Ella Myers provides an account of W. E. B. Du Bois's nuanced analysis of the sense of entitlement among whites in the United States. Drawing from Du Bois's Black Reconstruction and other writings, Myers draws attention to both the concept of a compensatory "wage" that elevates the social status of lower class whites in ways that bind them to white capital, but also to the irrational aspects of antiblack racism. Myers's essay complements the earlier "Reading Racial Conflict" essay by J. Phillip Thompson on Black Reconstruction, and also makes a direct connection to debates on the role of the white working class in Trump's electoral victory.
In the late 1980s, the Council launched a new program focused on urban poverty in the United States. The Council's program on the Urban Underclass brought together a wide range of disciplinary expertise, and focused on understanding the connections between macroeconomic change, deindustrialization, neighborhood attributes and processes, and individual and family outcomes. In the first of several Items features on the program, its leading staff―Martha Gephart and Robert Pearson―describe its origins and rationale.
Black and Woke in Capitalist America: Revisiting Robert Allen’s Black Awakening… for New Times’ Sakeby N. D. B. Connolly
In a new contribution to the "Reading Racial Conflict" series, N. D. B. Connolly analyzes an early gathering of black supporters in the new Trump administration, and much more about the contemporary political economy of race, through Robert Allen’s 1969 Black Awakening in Capitalist America. Drawing on Allen, Connolly makes a strong case for the relevance of (neo)colonialism—and its emphasis on both violence and the co-opting of sections of the elite among the “colonized”—as an essential framework for understanding America’s present.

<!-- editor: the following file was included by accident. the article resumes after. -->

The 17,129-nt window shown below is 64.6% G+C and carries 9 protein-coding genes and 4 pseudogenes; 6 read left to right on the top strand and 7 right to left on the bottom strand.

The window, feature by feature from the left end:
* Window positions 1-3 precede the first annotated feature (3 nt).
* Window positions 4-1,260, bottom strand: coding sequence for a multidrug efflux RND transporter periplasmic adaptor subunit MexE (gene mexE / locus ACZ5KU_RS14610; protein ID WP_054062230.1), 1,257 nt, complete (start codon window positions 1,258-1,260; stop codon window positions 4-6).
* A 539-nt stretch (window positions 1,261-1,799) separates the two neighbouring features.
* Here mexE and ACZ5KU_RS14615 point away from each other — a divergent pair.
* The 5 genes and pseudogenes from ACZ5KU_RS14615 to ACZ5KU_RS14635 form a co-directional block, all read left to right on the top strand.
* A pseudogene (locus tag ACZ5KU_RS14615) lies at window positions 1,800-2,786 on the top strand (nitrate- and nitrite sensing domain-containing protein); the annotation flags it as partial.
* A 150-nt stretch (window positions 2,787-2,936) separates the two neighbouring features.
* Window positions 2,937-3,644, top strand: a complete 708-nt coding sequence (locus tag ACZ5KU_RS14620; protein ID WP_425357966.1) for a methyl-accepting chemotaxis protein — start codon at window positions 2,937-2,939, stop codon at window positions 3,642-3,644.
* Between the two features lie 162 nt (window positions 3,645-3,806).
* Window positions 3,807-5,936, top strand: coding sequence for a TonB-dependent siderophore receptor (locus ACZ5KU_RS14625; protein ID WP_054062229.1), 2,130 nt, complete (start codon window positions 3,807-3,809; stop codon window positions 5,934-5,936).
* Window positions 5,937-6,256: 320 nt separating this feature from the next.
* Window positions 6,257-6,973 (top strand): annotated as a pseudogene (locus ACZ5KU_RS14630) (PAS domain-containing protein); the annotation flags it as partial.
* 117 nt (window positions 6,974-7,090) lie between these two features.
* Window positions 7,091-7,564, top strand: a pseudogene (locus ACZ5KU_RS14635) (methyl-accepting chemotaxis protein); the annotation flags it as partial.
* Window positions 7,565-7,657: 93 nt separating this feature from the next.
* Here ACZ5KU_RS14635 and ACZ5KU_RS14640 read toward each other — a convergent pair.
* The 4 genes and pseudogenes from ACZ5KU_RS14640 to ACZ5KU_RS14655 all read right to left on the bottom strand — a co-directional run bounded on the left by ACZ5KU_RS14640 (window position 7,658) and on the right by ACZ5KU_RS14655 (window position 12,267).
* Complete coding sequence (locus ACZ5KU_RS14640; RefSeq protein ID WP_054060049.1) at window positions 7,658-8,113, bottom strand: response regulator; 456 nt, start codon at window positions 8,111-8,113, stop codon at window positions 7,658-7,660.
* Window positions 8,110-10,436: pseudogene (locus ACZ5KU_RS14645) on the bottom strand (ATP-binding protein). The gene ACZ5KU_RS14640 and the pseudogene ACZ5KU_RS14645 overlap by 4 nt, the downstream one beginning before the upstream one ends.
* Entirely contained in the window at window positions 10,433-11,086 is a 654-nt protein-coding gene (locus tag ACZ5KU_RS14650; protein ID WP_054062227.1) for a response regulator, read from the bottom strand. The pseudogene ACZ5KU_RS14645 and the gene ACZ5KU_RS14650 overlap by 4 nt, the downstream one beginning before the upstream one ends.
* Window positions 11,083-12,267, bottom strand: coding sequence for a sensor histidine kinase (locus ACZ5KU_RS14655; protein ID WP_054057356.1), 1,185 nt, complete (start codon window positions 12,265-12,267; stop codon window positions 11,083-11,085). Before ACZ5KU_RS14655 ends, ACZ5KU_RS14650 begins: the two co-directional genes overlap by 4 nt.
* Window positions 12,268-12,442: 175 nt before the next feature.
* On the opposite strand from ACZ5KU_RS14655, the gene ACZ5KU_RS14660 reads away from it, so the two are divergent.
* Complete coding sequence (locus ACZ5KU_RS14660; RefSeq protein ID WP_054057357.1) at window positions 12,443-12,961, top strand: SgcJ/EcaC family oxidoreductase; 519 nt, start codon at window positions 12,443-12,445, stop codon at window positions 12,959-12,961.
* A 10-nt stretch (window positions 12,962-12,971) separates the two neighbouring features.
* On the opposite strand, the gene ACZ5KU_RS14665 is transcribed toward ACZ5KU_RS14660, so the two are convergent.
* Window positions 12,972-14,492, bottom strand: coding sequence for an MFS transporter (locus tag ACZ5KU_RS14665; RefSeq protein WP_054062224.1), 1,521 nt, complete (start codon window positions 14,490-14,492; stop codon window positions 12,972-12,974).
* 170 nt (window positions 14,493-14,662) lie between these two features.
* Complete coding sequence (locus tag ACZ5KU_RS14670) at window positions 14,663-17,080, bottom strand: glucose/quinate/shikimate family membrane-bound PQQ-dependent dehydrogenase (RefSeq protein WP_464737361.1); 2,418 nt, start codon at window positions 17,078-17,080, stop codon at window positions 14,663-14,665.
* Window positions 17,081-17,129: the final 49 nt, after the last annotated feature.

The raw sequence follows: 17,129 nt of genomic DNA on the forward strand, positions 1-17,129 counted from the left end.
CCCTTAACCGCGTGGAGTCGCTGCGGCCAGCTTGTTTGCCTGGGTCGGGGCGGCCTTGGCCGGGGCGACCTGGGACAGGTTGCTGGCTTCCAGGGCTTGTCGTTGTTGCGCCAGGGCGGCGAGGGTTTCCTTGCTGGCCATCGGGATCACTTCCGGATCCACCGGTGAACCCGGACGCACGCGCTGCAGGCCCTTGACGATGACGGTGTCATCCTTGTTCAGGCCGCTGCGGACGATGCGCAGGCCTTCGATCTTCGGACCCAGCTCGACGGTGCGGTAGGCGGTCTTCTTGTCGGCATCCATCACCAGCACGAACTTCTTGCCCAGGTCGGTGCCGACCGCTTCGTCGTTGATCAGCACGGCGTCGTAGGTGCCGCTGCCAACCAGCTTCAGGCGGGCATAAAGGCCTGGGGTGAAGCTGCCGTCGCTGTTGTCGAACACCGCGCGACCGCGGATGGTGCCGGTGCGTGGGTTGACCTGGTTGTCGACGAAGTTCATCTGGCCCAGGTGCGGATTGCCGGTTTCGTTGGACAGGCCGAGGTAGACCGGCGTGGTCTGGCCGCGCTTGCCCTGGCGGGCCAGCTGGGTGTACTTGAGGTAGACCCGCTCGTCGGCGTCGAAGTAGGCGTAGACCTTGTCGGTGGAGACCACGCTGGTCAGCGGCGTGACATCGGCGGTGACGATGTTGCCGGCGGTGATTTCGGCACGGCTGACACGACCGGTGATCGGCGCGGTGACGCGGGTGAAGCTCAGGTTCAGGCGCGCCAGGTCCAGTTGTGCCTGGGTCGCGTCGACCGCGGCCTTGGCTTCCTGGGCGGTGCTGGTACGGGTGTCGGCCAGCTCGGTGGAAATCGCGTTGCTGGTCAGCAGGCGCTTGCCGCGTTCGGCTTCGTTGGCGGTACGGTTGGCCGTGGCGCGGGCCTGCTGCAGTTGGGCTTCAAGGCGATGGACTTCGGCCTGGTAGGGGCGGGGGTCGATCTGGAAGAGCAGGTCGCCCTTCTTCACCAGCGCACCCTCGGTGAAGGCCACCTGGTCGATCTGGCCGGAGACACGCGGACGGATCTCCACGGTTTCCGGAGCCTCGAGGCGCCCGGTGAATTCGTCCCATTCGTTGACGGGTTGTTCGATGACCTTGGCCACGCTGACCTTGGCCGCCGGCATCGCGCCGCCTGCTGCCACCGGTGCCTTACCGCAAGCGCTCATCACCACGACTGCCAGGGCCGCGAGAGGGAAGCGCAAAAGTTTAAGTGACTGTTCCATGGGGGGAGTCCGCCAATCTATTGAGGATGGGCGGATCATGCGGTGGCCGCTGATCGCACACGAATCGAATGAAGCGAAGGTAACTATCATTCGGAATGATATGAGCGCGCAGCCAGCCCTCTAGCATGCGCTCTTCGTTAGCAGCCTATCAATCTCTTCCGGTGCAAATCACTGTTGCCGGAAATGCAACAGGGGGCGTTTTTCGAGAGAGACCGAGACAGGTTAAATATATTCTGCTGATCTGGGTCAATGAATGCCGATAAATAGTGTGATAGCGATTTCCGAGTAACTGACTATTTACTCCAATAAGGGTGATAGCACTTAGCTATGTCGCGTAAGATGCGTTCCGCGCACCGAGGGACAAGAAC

Sarah Bruch’s contribution to Items’ "What is Inequality?" theme makes a strong case that scholars need to include a relational perspective in interrogating the roots of inequality. Drawing from her research on how differences in access to quality education shape socioeconomic and political inequalities, Bruch argues that attending to distributional outcomes alone is insufficient in explaining, and ultimately addressing, the ways in which social structural relationships produce inequality and how different forms of inequality reinforce each other.
This 1992 piece by Alice O'Connor from the Items archive describes a major research effort to document, explain, and compare urban inequality across four American cities: Atlanta, Boston, Detroit, and Los Angeles. The Council’s Committee for Research on the Urban Underclass played a formative role in the early stages of the project, which then went on to publish an influential and prescient volume with the Russell Sage Foundation entitled Urban Inequality: Evidence from Four Cities, which O’Connor, a one-time Council program director, coedited.